But a case could be made that in an age where diversity is encouraged, it is a limited diversity. The portrayal of people of faith is always the extreme. Radical Muslims, Christian fundamentalists, or religious terrorists are often the way people of faith are portrayed. I remember talking to the US Bishops Spokeswoman on Pro-Life issues a number of years ago, when Eric Rudolph blew up abortion clinics. She was scheduled to appear on national network news programs, in particular to stress the Catholic Church, while opposed to abortion, did not support violence against clinics, or the individuals who worked there, or sought services there. However, before she was to appear, more than one network cancelled her appearance because they had found a fringe Christian who supported the bombings.
At the heart of the debate, I believe, are fears on both sides. People of faith, are becoming more and more concerned about the prevalence of the view that religion is only a private matter, and that expression of Christian beliefs is only appropriate if they are kept to oneself. This is not simply the question about the views of the CEO of a fast food company. It is the view that certain religious beliefs, if held, exclude a business from locating in a particular area. For those who decry the beliefs of the CEO and argue the appropriateness of statements by certain political leaders that limit its location in certain areas of the country, this is a logical extension of a belief, as they see it, that opposing gay marriage is standing against bigotry and is then to be challenged. They are quick to point out the issue is no different than the opposition to interracial marriage.
But those politicians who are speaking out against Chick-Fil-A on the basis of the beliefs of the CEO, and are stating they will use the government to prevent the location of Chick-Fil-A in certain areas, tread a very dangerous path. It is not that much different than the dangerous path tread by the supporters of Arizona’s immigration law, who believe the way a person looks is grounds to stop and ask for documentation. That rather than “innocent until proven guilty” there is an increasing belief that one must now prove their innocence.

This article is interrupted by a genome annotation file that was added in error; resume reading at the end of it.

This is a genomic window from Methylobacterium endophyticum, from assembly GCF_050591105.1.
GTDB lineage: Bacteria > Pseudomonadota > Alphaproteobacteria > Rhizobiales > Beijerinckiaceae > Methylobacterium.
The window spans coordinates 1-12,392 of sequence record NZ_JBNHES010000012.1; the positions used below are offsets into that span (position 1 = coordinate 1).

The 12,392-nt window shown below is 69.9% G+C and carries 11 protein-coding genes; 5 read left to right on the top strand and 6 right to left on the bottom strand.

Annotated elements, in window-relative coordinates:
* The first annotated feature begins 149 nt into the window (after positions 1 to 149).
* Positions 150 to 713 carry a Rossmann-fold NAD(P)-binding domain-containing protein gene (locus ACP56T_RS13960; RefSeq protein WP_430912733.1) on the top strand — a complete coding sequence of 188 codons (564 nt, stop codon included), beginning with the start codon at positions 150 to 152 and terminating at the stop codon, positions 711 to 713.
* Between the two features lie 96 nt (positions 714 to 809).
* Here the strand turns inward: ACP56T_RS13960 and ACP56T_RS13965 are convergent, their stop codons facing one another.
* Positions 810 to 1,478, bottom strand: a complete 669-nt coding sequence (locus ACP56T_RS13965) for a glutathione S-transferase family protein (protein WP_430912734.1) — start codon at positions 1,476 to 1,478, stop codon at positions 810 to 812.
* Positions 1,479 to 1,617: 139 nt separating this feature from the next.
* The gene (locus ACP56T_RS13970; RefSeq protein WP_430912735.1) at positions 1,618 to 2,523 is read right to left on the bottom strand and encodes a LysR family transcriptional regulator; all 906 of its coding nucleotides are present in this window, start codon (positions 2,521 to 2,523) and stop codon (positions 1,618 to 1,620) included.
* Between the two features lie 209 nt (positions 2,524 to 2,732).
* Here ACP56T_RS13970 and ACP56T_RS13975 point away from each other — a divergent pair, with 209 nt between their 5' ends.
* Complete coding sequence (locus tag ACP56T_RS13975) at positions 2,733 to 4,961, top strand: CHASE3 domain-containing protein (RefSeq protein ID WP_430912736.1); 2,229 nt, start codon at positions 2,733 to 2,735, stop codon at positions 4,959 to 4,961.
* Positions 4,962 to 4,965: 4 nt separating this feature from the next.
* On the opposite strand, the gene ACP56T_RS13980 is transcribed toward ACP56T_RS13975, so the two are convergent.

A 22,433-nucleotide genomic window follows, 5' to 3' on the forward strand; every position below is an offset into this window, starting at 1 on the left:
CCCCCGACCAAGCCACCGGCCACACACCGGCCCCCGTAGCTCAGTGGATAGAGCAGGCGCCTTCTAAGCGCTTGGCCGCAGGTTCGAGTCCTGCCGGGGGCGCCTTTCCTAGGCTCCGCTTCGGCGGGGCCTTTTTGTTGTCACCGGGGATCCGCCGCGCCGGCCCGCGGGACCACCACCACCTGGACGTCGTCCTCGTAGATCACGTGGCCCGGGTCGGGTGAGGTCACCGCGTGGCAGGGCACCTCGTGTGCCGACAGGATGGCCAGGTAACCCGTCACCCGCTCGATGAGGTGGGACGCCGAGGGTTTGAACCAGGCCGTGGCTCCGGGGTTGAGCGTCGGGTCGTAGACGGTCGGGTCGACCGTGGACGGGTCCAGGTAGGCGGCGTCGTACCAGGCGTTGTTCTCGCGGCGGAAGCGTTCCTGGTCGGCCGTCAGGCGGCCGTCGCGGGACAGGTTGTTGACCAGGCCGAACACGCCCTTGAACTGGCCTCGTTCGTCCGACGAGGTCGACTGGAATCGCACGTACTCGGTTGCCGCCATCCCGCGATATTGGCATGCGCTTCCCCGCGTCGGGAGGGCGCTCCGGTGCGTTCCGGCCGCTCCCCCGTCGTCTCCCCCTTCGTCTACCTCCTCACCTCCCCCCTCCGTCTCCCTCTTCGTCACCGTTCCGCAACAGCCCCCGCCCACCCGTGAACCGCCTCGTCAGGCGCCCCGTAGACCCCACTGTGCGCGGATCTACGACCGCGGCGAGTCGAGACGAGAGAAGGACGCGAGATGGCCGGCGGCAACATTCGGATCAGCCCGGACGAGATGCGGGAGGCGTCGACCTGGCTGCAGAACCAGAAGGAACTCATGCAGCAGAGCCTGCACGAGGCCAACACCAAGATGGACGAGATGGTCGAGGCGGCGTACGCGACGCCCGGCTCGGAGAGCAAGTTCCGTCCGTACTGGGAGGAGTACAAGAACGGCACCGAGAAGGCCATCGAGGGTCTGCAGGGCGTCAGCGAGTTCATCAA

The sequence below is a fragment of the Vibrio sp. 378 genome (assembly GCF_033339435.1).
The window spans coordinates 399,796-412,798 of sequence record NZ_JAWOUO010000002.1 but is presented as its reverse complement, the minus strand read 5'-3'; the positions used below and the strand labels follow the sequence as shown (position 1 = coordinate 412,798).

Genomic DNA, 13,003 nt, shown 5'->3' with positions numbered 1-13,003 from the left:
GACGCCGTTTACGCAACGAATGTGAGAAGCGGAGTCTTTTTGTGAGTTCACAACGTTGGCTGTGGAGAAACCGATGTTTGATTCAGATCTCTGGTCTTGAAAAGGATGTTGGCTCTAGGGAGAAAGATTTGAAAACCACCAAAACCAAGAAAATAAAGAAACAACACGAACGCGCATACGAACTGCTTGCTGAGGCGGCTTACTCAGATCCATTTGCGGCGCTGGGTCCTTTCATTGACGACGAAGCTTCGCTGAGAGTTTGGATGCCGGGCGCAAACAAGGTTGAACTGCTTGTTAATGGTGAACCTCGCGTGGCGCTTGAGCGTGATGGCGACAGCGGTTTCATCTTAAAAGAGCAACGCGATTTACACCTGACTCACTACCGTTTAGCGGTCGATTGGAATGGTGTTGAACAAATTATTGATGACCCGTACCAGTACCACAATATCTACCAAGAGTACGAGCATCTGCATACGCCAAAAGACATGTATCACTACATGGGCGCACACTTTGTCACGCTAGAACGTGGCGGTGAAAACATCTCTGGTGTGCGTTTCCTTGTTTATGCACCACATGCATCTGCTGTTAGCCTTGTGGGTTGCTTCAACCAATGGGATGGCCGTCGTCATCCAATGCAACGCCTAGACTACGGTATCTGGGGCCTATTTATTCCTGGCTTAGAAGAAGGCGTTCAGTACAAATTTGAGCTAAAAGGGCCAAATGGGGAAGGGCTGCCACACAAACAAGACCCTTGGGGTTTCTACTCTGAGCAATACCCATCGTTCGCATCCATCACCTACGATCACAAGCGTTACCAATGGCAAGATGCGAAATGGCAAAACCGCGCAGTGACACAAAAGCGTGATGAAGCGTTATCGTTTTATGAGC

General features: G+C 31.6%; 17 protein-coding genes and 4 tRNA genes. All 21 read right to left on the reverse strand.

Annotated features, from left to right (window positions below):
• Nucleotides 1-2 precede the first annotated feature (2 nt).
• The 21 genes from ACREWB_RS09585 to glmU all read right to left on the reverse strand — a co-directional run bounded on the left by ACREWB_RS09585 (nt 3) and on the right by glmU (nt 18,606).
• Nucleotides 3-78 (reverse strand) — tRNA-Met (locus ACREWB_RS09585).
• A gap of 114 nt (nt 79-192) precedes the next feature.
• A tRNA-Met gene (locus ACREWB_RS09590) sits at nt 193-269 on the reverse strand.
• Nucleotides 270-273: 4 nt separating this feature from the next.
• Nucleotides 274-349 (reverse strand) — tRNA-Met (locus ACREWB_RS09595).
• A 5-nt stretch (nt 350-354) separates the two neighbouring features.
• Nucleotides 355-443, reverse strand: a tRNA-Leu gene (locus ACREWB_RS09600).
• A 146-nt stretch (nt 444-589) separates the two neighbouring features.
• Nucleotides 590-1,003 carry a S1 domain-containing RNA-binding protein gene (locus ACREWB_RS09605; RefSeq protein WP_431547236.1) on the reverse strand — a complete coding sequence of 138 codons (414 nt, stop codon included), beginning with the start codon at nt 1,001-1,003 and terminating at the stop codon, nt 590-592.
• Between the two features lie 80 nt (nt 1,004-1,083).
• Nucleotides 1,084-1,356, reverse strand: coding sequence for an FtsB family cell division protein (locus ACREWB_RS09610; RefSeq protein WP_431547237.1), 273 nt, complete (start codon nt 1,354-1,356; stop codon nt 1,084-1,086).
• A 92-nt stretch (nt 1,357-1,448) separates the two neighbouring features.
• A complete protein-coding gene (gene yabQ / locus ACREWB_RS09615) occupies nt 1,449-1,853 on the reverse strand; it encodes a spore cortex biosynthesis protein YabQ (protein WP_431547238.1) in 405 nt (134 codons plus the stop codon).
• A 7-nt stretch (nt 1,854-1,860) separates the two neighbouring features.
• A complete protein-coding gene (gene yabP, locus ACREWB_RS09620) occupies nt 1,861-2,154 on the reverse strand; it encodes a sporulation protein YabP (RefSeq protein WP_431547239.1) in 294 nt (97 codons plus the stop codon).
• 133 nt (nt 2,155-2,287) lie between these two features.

The support of free speech cannot be selective. I cannot support free speech only in instances when I agree with the speech being expressed. Unless there is evidence that Chick-Fil-A broke the law, then the views of the CEO, whether supported or reviled, cannot be the grounds to keep a business from locating in a particular area. I suspect the reason that some politicians backed off from their original statements was because their legal counsel warned them about first amendment issues.
The point seems to be that we are not comfortable that we cannot force those to accept beliefs that appear so clear to us. To that end, people on both sides of this issue (and others divisive issues) are angered as much by the lack of control over another’s beliefs as they are about the specifics of an issue. A reasonable argument could be made the decline of religious practice in areas like Europe (and North America) has as much to do with the unhealthy combination of religious and secular power as it does with specific beliefs and dogma. But those who seek to be “thought police” run the same risk.
The frustration of this inability to control is evident in just about every single issue of importance. This evidence of this is everywhere. There are “good PACS” and bad PACS. There are people who donate large sums of money to causes that are good and those who are bad. But for the person of very strong beliefs, the irony is that those on the far right and the far left, the liberal and the conservative, are often persons who have the same personality, one that finds it hard to admit there is grey in the world, and that not all things are black and white. This is true not only of those who hold traditional beliefs, but also of those who argue against traditional religious beliefs. The fundamental issue is not a belief, but is becoming increasingly a question of winning and losing.
It is hard to know how many people who stood in lines at Chick-Fil-A did so based upon religious conviction, and those who did so based upon the overreach of government concerning the first amendment, and those who did so simply because they were curious. It will be equally hard to know if the people who attend the Chick-Fil-A Kiss-In, are there based on conviction, a belief that certain ideas are simply too dangerous to hold, or they are simply curious. Individuals are right to debate (even very passionately) about controversial topics. But the right to hold beliefs should be held sacred, and great care needs to be taken to protect the right of people to hold them. (A word that is not used lightly.)
So, if the issue is control, perhaps the real discomfort is that we will not find consensus on most issues as long as people on both sides of any question are adamant their view must prevail. The messy part of democracy is that there are issues I support that will become law and there are issues I do not support that will become law, and vice-versa. But what the founders recognized as essential, the ability of citizens to practice religion or not, must remain sacred.